Jesus follows his analogy of salt with one of light: “You are the light of the world.  A city built on a hill cannot be hid.  No one after lighting a lamp puts it under a bushel basket, but on the lampstand, and it gives light to all in the house” (5:14-15).  This analogy is straightforward: the purpose of light is to illumine the darkness, so that all might see.  We don’t have nightlights in our rooms all covered-up; that would defeat the purpose of having a light on in the first place.  Light offers clarity, vision, and calm in places that would usually be filled with uncertainty, blindness, and fear.

“You are the light of the world.”  Jesus is speaking these words not only to the masses gathered on a hillside in Galilee, but also to his newly appointed disciples.  For me, it’s as if he’s saying to them, “Look, the light I’m giving you is not something that you just keep to yourself.  It’s something which is for the entire world.  Don’t forget that, because it’s through your good works that God is working, and you will give glory to your Father in heaven.”

Or consider how Archbishop William Temple puts it: “The church is the only organization on earth that exists for those who are not its members.”  How does that sit with you?  Kind of unsettling, isn’t it?  The church can’t exist without its members, can it?  I mean, we have to have members to serve as leaders, to financially support the organization and its operation, to provide for fellowship and study and organize its activities.  Isn’t that why we exist – to keep things afloat and secure for those who have said that John Knox Presbyterian Church is their church home?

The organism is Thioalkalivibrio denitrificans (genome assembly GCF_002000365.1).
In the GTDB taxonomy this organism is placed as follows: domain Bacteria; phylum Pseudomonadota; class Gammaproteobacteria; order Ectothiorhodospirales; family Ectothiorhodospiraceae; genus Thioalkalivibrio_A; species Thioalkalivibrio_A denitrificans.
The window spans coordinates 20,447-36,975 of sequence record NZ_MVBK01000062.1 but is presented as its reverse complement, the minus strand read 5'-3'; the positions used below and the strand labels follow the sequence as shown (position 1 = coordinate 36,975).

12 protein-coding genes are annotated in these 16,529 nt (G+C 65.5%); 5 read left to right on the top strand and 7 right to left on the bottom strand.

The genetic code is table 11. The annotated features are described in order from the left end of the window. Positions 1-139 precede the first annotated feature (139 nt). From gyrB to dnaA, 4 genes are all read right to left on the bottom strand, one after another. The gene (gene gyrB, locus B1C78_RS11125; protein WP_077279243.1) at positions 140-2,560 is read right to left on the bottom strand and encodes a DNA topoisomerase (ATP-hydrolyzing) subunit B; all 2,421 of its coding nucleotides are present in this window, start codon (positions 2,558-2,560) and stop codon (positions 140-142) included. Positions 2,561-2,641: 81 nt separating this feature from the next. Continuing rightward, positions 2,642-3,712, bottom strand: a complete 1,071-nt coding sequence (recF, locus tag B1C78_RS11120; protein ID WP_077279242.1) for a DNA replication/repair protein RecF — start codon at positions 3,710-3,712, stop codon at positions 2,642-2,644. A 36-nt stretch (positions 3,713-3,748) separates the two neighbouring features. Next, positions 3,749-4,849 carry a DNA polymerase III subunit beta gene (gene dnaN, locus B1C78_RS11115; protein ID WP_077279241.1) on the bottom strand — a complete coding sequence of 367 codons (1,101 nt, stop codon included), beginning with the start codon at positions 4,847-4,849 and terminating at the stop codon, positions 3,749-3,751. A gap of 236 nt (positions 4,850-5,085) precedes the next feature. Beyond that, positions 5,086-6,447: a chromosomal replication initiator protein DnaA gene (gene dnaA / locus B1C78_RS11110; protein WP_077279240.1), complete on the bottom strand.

“The church is the only organization on earth that exists for those who are not its members.”  The light we are to shine before others is not a light for us within these walls.  The light we are to shine is for all the world, for those who are not our members.  When we focus too much on ourselves, we are hiding under a bushel basket.  When we become exceedingly internally focused, then we have become bland like salt that has lost its taste.